We've reached the Boo Radleys in the tour of my hard drive.
I'm very protective of this band. I love their early shoegazey noise-pop, of their cosmic middle period, of their slightly cynical grab for pop fame, of their inevitable decline, and even of their various solo albums.
I partly feel this way because clearly every other band of the 90s loathed them. In particular, Louise Wener's autobiography slates them for being loud Scouse gits with no interest on tour apart from finding the next 'Irish' pub, while Luke Haines (of The Auteurs and other bands) amusingly despises their stoned, footy-loving stupidity and hippy attitudes.
They're probably right - they sound like a bunch of young lads with talent, a bit of cash and adoration, and not much interest in doing anything other than living in the moment. Would any of us be any different? I hope so, but I couldn't guarantee it.
I don't really care - their music stands up to inspection, especially Giant Steps, which I think has the ambition and richness to qualify as one of the great albums of the 90s. Their first album was Ichabod and I - a thrilling bundle of loud pop fuzz in which tunes can occasionally be discerned. There were only 500 copies (vinyl only), so you'll have to hear a few tracks on the Best Of compilation or go here and e-mail the nice gentleman for a copy. That's what I did, and how I wish I could afford the real thing. I've got everything else on lovely vinyl, and some on CD too so I can never be without Every Heaven and Everything's Alright Forever and Learning to Walk - shoegaze masterpieces with a big dollop of pop thrown in.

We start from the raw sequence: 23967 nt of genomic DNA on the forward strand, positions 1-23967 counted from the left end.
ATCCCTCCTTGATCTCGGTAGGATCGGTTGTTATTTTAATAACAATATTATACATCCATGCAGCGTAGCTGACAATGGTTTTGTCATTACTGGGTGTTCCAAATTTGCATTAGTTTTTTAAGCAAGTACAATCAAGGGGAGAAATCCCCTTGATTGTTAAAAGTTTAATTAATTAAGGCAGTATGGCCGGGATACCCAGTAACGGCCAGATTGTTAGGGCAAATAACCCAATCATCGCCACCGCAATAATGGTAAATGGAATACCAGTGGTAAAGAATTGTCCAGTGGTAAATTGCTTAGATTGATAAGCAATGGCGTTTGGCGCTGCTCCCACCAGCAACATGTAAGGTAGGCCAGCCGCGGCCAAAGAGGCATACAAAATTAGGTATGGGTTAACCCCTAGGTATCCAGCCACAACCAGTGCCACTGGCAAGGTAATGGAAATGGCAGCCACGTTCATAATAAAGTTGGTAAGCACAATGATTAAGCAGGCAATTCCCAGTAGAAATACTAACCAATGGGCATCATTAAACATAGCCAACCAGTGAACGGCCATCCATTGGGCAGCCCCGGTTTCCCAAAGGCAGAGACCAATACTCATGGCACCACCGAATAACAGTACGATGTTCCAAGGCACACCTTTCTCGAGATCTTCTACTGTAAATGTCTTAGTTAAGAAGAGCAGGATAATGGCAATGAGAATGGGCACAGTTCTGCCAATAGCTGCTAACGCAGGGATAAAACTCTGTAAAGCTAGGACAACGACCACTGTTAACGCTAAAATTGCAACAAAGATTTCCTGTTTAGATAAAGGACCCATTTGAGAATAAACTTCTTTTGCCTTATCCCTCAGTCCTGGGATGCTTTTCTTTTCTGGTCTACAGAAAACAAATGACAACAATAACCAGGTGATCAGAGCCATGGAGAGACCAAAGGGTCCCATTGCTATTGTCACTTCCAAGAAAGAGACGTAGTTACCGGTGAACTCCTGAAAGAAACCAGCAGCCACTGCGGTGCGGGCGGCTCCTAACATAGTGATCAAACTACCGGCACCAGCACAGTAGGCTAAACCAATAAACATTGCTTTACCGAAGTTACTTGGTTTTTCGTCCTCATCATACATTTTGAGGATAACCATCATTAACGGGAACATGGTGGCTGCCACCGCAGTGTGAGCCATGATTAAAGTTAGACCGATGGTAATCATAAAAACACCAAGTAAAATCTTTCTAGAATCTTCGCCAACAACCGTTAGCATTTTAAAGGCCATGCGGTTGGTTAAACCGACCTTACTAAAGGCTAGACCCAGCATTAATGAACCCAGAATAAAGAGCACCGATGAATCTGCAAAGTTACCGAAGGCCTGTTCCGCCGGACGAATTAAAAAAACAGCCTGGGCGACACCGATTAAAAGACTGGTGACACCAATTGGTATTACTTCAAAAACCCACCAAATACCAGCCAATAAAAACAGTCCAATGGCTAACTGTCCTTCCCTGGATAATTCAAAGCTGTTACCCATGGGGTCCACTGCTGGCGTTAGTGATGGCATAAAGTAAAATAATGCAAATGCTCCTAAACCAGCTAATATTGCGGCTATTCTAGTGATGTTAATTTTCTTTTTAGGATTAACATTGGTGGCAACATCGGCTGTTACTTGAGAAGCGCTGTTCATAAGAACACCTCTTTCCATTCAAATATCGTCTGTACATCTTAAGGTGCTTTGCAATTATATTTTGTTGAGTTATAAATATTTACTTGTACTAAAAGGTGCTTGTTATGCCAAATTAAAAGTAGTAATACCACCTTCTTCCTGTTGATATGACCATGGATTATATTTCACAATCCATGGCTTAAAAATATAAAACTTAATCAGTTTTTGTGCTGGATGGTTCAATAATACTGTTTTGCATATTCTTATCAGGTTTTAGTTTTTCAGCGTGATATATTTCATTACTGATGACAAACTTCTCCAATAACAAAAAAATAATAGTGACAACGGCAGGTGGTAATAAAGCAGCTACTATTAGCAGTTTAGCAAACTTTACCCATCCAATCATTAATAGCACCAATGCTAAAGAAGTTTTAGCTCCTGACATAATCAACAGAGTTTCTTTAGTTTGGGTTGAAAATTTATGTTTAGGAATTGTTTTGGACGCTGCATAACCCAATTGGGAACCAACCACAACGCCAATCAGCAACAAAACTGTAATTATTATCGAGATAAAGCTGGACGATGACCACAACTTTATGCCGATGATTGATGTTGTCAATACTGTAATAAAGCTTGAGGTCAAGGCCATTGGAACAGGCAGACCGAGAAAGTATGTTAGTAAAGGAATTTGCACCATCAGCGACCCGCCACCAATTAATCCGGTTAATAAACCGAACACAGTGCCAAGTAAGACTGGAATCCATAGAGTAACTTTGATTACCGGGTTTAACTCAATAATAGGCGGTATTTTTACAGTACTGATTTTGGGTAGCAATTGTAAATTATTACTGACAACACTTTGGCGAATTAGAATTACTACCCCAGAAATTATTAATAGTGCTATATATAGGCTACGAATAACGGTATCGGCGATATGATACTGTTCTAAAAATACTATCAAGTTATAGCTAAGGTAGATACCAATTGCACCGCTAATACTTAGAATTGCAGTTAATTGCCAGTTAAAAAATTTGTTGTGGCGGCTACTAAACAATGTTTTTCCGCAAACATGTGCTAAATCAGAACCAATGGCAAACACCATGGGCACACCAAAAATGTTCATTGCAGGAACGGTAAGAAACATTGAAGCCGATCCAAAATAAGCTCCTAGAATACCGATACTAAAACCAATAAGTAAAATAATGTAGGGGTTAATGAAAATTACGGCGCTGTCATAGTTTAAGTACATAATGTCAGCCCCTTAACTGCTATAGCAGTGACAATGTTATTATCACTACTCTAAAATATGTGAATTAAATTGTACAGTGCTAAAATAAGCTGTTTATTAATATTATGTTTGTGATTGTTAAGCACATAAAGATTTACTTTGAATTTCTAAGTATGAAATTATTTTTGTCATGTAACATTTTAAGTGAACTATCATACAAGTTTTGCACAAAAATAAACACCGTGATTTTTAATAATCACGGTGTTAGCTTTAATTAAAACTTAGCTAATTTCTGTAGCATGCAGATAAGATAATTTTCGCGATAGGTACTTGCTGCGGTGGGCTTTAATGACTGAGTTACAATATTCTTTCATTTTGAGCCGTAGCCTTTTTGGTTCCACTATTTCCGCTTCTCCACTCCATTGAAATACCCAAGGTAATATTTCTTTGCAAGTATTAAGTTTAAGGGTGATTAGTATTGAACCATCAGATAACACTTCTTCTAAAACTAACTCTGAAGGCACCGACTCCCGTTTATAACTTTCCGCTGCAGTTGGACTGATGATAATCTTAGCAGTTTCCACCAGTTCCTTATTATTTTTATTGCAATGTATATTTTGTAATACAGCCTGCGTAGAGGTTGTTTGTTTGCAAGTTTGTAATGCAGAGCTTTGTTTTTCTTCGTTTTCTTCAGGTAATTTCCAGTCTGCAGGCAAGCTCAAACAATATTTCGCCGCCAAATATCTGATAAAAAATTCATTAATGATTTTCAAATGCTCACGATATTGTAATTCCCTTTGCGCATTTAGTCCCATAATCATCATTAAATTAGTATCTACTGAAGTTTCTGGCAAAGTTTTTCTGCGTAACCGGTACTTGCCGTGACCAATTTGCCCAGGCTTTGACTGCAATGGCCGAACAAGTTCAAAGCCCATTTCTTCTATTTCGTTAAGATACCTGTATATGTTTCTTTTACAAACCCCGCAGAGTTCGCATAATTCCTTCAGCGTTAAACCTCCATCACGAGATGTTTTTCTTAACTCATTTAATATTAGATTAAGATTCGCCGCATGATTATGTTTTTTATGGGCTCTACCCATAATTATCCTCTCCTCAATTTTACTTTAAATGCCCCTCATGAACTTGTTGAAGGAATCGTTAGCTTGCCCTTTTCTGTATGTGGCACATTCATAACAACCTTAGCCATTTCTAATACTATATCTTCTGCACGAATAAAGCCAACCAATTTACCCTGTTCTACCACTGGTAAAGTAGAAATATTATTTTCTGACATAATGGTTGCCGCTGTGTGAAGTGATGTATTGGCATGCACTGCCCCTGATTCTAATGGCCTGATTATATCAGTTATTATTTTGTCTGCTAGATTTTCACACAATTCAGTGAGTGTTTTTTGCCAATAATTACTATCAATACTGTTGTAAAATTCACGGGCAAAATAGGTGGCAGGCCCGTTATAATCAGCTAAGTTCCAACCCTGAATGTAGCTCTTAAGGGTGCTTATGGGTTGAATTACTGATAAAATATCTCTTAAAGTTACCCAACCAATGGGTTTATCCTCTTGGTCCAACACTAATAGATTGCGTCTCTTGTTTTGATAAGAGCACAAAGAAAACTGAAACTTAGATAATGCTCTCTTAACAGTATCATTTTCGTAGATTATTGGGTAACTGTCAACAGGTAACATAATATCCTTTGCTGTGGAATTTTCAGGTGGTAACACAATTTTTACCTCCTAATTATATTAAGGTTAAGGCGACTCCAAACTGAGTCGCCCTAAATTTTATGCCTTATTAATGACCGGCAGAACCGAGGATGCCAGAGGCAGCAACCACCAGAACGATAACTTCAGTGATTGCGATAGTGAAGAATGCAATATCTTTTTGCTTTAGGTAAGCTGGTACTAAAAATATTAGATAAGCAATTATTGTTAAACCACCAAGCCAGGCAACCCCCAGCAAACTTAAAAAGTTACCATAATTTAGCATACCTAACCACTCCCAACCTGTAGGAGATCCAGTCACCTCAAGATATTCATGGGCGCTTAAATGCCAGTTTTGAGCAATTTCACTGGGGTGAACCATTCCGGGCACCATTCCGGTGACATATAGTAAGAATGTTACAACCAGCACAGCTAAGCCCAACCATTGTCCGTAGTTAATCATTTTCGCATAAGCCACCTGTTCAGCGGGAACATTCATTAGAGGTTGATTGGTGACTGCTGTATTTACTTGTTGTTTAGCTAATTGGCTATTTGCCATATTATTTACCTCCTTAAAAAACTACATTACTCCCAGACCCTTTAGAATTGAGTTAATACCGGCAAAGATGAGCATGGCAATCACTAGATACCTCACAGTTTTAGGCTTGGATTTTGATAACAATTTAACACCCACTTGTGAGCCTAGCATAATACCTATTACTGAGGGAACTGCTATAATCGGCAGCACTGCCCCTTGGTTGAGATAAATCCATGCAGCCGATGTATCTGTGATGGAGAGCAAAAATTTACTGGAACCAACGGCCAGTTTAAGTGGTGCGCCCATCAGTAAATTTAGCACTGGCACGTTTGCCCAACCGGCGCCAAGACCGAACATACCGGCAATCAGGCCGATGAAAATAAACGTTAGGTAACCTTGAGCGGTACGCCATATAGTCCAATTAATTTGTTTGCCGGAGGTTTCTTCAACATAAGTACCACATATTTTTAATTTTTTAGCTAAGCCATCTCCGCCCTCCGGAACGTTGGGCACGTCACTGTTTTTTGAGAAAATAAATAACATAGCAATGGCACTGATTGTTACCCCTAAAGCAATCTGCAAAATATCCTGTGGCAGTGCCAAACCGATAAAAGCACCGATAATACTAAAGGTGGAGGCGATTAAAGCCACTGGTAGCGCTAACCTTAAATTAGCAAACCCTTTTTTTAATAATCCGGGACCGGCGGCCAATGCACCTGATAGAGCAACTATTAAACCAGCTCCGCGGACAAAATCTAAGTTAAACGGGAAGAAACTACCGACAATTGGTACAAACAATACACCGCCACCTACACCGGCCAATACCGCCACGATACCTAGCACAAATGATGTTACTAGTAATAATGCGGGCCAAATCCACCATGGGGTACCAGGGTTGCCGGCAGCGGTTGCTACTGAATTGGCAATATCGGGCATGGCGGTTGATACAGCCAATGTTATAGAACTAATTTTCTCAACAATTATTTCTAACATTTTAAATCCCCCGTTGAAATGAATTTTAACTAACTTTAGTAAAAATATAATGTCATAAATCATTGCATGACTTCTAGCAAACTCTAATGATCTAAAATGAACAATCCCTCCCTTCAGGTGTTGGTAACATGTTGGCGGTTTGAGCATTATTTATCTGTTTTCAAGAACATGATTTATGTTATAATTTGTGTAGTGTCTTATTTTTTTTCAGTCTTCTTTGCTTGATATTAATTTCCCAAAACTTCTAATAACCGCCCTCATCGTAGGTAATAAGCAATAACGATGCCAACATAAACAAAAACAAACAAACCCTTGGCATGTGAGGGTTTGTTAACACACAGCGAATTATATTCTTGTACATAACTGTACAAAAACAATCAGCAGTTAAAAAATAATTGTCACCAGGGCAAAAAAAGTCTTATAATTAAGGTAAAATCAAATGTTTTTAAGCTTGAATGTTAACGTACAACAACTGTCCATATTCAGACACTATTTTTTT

I have a massive love for covers of New Order and Joy Division tracks: here's the Boos doing 'True Faith', renamed 'Boo Faith'. It's just excellent - and very much of its time. Weirdly, this live session makes the words and tune much clearer than that committed to vinyl.
Giant Steps is the Great Leap Forward, however. Being Liverpudlians, they'd been forced to listen to the Beatles, and you can really tell: pop tunes from the Hamburg Days, production from Revolution No. 9. Add to this an acceptable slice of reggae, some Eno, a bit of Ozric Tentacles and a lot of echo for a profound, often melancholic but always catchy examination of postmodern life. Pressing play on 'Wishing I Was Skinny' transports me - madeleine-like - back to being a first-year student by the North Wales seaside, in a grotty shared house, 1970s record player on the floor beside the bed and being blissfully happy (and very skinny too, which didn't last long). My belongings consisted of about 10 records, a lot of books (or so I thought then), black DMs, black jeans, black shirt, black biker's jacket that I probably shouldn't wear ever again, and very long black hair. I was free of my appalling school and the scum who taught and were taught there, and the world was my whelk.
After that came the Wake Up period: the band wanted fame, needed cash, and yearned to prove their pop nous. It worked, perhaps too well: the album went straight in at No. 1 and the single 'Wake Up Boo' became both a worldwide smash and an albatross round their necks (the extended version on the 12" single is far more interesting but I still like the original), and their final albums (C'Mon Kids and Kingsize) are charming attempts to retreat to their artpop comfort zone and I'll probably never listen to them again.
Amongst the solo albums, Eggman's First Fruits is a fantastic lost album of psychedelic whimsy (complete with appearances by 18 Wheeler and Ed Ball - lovely Britpop also-rans) but it's not online, while Martin Carr's Brave Captain solo career is, well, OK in its own way.